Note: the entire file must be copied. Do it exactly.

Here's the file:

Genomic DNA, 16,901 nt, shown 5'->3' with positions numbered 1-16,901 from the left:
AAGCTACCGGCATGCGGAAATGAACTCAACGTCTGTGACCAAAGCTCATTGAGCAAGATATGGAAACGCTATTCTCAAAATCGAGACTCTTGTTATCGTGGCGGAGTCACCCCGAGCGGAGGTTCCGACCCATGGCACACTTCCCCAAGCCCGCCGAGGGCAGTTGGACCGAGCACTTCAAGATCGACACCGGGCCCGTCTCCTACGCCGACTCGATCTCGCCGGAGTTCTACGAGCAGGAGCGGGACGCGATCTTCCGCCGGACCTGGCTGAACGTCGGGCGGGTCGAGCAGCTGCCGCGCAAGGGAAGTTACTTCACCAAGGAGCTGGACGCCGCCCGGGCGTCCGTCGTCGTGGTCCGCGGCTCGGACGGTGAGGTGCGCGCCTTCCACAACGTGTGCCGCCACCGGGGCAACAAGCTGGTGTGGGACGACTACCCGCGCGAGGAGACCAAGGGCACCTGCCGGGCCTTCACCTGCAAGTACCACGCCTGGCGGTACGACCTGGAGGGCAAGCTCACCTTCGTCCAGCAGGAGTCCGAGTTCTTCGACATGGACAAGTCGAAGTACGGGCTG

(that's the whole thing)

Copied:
Genomic DNA, 16,901 nt, shown 5'->3' with positions numbered 1-16,901 from the left:
AAGCTACCGGCATGCGGAAATGAACTCAACGTCTGTGACCAAAGCTCATTGAGCAAGATATGGAAACGCTATTCTCAAAATCGAGACTCTTGTTATCGTGGCGGAGTCACCCCGAGCGGAGGTTCCGACCCATGGCACACTTCCCCAAGCCCGCCGAGGGCAGTTGGACCGAGCACTTCAAGATCGACACCGGGCCCGTCTCCTACGCCGACTCGATCTCGCCGGAGTTCTACGAGCAGGAGCGGGACGCGATCTTCCGCCGGACCTGGCTGAACGTCGGGCGGGTCGAGCAGCTGCCGCGCAAGGGAAGTTACTTCACCAAGGAGCTGGACGCCGCCCGGGCGTCCGTCGTCGTGGTCCGCGGCTCGGACGGTGAGGTGCGCGCCTTCCACAACGTGTGCCGCCACCGGGGCAACAAGCTGGTGTGGGACGACTACCCGCGCGAGGAGACCAAGGGCACCTGCCGGGCCTTCACCTGCAAGTACCACGCCTGGCGGTACGACCTGGAGGGCAAGCTCACCTTCGTCCAGCAGGAGTCCGAGTTCTTCGACATGGACAAGTCGAAGTACGGGCTG